The buying frenzy of 2014 has certainly chilled. It is accepted that the house price bubble is not sustainable and there is a conscious move towards not repeating mistakes of the past.
The past few years have been characterised by an influx of high value purchases by overseas individuals, taking advantage of the fact that purchasing property for £5 million plus greatly assisted with securing citizenship. We are likely to see a more cautious approach at the top end of the market as a result of uncertainty surrounding mansion tax and changes to visa requirements which require a minimum investment of £2 million in a UK company or UK government bonds. Clients are also giving careful thought to what they are prepared to offer for a property given that the Stamp Duty reform had an adverse impact on purchases over £938,000.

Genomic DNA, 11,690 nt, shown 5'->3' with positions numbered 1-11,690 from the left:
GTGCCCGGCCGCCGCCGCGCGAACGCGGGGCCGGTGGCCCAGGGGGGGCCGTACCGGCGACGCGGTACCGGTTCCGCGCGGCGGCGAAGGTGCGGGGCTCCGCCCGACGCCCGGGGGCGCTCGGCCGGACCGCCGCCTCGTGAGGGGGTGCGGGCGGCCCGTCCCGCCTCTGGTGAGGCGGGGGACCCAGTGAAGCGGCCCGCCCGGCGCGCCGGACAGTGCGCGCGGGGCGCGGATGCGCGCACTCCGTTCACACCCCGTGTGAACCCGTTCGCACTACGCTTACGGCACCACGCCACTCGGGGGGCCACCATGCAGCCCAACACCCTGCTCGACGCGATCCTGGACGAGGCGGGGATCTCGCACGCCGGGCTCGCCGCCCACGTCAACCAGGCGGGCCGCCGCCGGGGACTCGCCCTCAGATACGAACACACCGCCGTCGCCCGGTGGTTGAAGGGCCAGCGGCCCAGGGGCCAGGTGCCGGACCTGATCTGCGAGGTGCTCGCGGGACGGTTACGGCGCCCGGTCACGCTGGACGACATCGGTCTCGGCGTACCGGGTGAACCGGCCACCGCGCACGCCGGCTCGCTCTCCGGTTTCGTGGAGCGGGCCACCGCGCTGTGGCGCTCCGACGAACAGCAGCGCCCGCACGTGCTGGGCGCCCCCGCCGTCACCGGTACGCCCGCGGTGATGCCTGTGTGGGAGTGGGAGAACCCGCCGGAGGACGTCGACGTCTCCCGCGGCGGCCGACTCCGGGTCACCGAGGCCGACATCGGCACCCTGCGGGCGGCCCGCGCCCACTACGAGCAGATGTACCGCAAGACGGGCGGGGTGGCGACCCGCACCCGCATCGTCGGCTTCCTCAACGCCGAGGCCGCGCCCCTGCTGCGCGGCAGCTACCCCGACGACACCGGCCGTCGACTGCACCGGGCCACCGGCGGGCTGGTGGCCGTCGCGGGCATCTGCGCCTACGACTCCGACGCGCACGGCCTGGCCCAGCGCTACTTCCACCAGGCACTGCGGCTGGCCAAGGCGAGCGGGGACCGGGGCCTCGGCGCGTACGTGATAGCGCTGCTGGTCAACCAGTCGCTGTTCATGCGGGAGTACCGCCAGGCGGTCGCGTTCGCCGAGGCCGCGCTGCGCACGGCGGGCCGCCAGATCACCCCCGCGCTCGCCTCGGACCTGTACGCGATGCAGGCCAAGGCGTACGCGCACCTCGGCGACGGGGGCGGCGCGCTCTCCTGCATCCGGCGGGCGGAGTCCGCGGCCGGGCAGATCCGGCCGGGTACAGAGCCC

Agents are reporting a higher number of enquiries by first time buyers, which suggest a thaw in the bottom end of the market. This tier has welcomed the Stamp Duty reform together with the introduction of advantageous mortgage products and the move by some banks to fix their interest rate at a low level. There is growing consensus that buyers are no longer to be left out in the cold, but this is now their time and their market. As a result, sellers must have realistic expectations as to their property value, particularly in London where property prices have reached an affordability ceiling.
The buy to let market however is unlikely to thaw until Spring. Last year saw the introduction of stringent lending criteria by the Mortgage Market Review and there are ongoing calls for rent caps. As a result, investors are likely to cool off building on their property portfolios until the new pension freedoms come into effect in April.
For now we can expect to see the ‘cold feet’ and cautious approach which typically accompanies the months before an election.